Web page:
“I wrote from when I was twelve. That was therapeutic for me in those days. I wrote things to get them out of feeling them, and onto paper. So writing in a way saved me, kept me company. I did the traditional thing with falling in love with words, reading books and underlining lines I liked and words I didn't know.

—Carrie Fisher

 [ Issue 2016.39; Cover art © 2016 Pear Nuallak ]

Issue 2016.39

Flash fiction

Short stories

Novelettes

Poetry

Download e-book version: EPUB | Mobi

We don’t actively collect stories into themed issues here at The Future Fire, but often a handful of stories and poems will cluster together in ways that feel meaningful, and timely, and even purposeful, and we can’t help but run with that serendipity (we should probably pretend that we planned it all this way, and take credit as editors for the work of the inscrutable universe). Or maybe we’re just good at seeing patterns in the random scatter of ASCII characters on our screens, as we have evolved to be. Be that as it may, the stories in this issue of TFF feel like an especially timely reflection on the turbulent, heartbreaking, terrifying, beautiful world that 2016 is leaving us with, a year in which we have lost literal genius legends like Mohammed Ali, Prince and Carrie Fisher, in which the dream of Europe is thrashing in an apnoeic nightmare, and some of us are afraid for the very survival of an intubated democracy.

If you don’t want this mess of a year rubbed in your face, you can also just take this as escape into fantastic and speculative stories, some of which are also alarming and confounding, others full of beauty and hope. But we have fierce poetry, flash, short stories and novelettes, some pure gorgeous illustrations. At the shorter and longer ends, we have pieces that celebrate becoming who you really are, that advocate for choosing your own fate and bodily autonomy, and pieces that explore who gets listened to, who gets credit in the worlds of science and intellectual creation (especially timely in the month that saw the death of Vera Rubin, a legendary astronomer denied a Nobel for her invaluable work).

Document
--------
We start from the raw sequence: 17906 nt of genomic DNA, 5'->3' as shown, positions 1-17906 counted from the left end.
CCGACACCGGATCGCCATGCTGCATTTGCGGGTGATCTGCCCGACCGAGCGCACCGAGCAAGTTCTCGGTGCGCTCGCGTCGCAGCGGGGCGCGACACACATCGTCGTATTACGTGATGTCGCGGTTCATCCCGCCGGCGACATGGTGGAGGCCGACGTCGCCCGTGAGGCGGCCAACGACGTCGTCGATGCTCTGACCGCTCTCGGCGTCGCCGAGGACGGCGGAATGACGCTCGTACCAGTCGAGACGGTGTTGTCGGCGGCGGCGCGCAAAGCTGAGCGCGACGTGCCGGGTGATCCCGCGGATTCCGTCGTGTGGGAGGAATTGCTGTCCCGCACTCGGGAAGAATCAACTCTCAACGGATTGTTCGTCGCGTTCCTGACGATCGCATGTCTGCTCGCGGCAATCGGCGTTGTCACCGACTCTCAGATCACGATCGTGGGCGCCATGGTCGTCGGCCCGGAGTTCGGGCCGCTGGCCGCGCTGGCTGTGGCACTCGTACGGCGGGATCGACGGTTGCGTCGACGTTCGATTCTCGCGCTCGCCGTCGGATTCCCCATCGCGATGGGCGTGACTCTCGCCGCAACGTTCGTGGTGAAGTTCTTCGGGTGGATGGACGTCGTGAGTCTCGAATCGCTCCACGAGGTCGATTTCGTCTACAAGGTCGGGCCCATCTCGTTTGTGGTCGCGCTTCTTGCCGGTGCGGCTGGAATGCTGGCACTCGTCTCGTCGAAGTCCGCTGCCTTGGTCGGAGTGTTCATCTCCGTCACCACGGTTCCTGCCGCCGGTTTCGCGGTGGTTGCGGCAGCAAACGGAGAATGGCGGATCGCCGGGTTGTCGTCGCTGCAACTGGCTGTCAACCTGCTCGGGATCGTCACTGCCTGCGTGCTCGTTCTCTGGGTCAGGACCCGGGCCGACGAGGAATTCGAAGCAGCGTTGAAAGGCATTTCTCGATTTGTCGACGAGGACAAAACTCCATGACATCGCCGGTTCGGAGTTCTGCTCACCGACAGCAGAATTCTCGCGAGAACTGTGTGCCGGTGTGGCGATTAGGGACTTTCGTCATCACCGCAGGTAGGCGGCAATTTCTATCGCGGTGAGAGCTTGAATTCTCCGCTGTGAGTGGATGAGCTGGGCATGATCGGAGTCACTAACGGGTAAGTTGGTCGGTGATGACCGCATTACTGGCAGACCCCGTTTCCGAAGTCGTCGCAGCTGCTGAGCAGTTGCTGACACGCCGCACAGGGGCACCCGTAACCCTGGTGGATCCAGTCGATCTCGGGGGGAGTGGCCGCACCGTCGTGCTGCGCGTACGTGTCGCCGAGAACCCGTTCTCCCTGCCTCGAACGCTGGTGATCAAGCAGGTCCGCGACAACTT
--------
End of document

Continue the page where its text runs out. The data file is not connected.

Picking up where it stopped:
In regular short-story length pieces, we have offerings which remind us that sometimes the world is bigger than you, weirder than you know, darker than you’d like; that the world matters more than short-term profits and human prejudices; that there are alternatives to living forever, especially when it comes to obscene concepts like corporate personhood; that we sometimes need to know when to let go, to get out of the race, to take a chance on a better alternative. All of these are lessons it’s good to be reminded of just now, whether we most of all need consolation and distraction, or whether we’re fortifying ourselves for the struggle ahead.

We’re especially grateful to all our authors—Benjanun, Dan, Evelyn, L., Kari, S.J. and T.D.—for sharing these wonderful works with us, especially since as Carrie Fisher reminds us in the epigraph above, writing is such a deeply personal, therapeutic, life-saving, companionable and loving activity. How wonderful that people who are able to produce powerful words like these are willing to publish them so others can share in that joy, love, fear and rescue.

In the meantime I hope you’ll enjoy these stories and poems, and the illustrations by Cécile, Eric, Laura-Anca, Pear and Toeken, and that we’ll all be ready to struggle forward in 2017 as needed.

(Additional thanks to Abbie Waters for volunteer proofreading on this issue.)

Djibril al-Ayad, December 2016

Comment on the stories in this issue on the TFF blog.

Home Current Back Issues Guidelines Contact About Fiction Artists Non-fiction Support Links Reviews News